Livestock feed and manure

Livestock feed and manure is another common way that new weeds can be introduced and spread through fields. It is very important to avoid applying manure that could contain the seeds of herbicide resistant weeds, as this could spark a serious and costly infestation throughout the field in as little as a year.

Tips for preventing weed entry via feed and manure:

1. Avoid purchasing feed or hay, or transporting manure, from areas where there are known infestations of invasive weeds. The product is likely to contain those weed seeds.

2. Inspect purchased feed & hay for Palmer and waterhemp by taking samples and examining them

3. Do not feed contaminated grain or feed supplement

4. If contaminated grain must be used, first grind, roast, or ensile if possible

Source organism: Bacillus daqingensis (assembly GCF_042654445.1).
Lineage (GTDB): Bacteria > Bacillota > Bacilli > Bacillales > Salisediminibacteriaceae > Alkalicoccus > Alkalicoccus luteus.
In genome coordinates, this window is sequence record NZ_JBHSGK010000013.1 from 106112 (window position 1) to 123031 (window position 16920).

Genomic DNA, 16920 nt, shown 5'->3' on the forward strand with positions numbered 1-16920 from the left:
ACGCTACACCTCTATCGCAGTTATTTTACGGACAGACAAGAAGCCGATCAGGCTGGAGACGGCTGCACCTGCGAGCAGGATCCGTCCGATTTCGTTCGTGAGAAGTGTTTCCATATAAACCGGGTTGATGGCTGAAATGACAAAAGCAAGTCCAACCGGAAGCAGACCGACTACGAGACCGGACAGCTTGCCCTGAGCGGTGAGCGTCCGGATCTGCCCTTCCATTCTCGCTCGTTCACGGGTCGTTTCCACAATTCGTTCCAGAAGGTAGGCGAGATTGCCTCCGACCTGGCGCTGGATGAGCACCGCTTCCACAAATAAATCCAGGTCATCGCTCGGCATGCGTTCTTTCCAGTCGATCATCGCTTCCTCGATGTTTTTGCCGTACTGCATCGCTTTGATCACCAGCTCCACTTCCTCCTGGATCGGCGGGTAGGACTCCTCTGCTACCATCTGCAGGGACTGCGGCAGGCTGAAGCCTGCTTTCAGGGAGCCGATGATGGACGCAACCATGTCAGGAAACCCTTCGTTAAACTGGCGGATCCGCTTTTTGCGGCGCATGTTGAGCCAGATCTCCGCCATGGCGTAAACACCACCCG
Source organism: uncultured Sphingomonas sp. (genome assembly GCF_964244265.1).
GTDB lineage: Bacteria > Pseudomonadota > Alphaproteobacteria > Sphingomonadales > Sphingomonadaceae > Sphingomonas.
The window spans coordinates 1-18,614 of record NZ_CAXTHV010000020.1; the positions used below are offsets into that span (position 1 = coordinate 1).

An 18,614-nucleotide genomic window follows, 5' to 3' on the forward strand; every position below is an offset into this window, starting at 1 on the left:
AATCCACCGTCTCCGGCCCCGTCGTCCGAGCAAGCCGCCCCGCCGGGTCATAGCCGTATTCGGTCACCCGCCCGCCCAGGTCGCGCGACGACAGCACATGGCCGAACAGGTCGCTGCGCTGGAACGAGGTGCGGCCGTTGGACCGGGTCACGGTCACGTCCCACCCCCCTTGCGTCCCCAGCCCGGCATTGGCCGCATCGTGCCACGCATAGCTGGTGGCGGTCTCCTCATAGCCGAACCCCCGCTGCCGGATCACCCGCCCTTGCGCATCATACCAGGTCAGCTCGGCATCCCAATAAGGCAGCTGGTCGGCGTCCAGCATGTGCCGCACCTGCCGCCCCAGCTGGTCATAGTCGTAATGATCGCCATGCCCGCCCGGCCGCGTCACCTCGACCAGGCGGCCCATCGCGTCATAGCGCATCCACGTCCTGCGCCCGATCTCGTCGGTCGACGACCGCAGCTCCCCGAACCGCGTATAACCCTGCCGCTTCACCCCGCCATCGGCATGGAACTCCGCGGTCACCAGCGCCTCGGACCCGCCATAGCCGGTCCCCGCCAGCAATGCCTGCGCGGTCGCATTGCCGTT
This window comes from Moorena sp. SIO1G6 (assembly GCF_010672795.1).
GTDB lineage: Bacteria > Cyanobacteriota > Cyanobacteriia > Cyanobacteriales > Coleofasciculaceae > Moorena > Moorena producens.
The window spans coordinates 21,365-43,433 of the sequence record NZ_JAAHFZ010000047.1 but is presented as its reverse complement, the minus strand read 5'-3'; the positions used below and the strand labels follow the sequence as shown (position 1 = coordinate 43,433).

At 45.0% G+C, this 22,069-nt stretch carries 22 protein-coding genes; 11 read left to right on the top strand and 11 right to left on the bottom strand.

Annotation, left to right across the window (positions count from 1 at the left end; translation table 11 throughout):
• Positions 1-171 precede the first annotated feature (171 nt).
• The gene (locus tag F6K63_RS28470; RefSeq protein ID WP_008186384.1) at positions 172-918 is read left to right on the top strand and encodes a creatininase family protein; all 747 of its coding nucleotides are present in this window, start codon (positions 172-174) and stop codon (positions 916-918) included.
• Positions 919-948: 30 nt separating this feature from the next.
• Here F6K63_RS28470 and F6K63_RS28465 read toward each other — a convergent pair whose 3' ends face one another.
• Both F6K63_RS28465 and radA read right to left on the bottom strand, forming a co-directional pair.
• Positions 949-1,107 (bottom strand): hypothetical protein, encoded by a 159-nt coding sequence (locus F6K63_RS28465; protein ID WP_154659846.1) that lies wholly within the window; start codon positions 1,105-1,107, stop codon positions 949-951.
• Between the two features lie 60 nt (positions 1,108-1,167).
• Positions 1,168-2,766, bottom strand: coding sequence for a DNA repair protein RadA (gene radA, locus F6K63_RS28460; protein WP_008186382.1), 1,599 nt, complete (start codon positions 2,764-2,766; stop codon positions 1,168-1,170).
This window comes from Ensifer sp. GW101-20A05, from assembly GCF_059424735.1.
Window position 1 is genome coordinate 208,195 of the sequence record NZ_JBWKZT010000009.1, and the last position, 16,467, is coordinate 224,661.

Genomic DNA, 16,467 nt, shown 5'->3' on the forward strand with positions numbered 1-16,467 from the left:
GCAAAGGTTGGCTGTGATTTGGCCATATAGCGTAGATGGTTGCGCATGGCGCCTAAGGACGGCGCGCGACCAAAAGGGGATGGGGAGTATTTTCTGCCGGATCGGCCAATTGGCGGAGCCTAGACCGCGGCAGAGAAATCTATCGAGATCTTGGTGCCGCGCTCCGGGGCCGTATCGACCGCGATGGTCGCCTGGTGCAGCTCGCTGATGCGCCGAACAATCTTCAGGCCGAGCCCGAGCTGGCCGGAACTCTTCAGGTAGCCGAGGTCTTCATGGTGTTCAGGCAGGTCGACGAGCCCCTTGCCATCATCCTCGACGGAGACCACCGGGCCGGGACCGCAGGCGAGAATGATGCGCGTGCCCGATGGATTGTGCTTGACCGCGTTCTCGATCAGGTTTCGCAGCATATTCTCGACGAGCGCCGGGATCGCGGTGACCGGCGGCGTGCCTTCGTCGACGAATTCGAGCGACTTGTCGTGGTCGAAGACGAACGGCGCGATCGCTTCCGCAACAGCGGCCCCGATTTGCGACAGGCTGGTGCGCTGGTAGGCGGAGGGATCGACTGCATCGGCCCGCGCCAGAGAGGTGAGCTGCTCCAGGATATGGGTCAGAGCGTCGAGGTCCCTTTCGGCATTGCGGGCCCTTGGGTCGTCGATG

5. There is some evidence that ensiling crops containing weed seeds can destroy the seeds of some weeds if the temperature and time of ensiling are high enough. There is limited information available, mostly based on Australian weeds, about the success of these practices. The limited information that does exist suggests that ensiling may be more effective on grass weeds than broadleaf weeds. Refer to resources on ensiling to kill weed seeds, and your local extension agents, before relying on this practice.

6. Similarly to ensiling, composting manure and plant matter may destroy weed seeds if the temperature and time are high enough. Composting must be done in a certain manner (creating large, dense, hot piles that are turned regularly) in order for temperatures to stay high enough to kill weed seeds. Refer to resources on composting, and your local extension agents, for tips on this practice before implementing it for weed control.

Silage for managing weed seeds – EH Graham Center for Agricultural Innovation, Australia

Silage helps to manage weed seeds – Agriculture Today

The spread of herbicide resistant weed seeds – University of Arkansas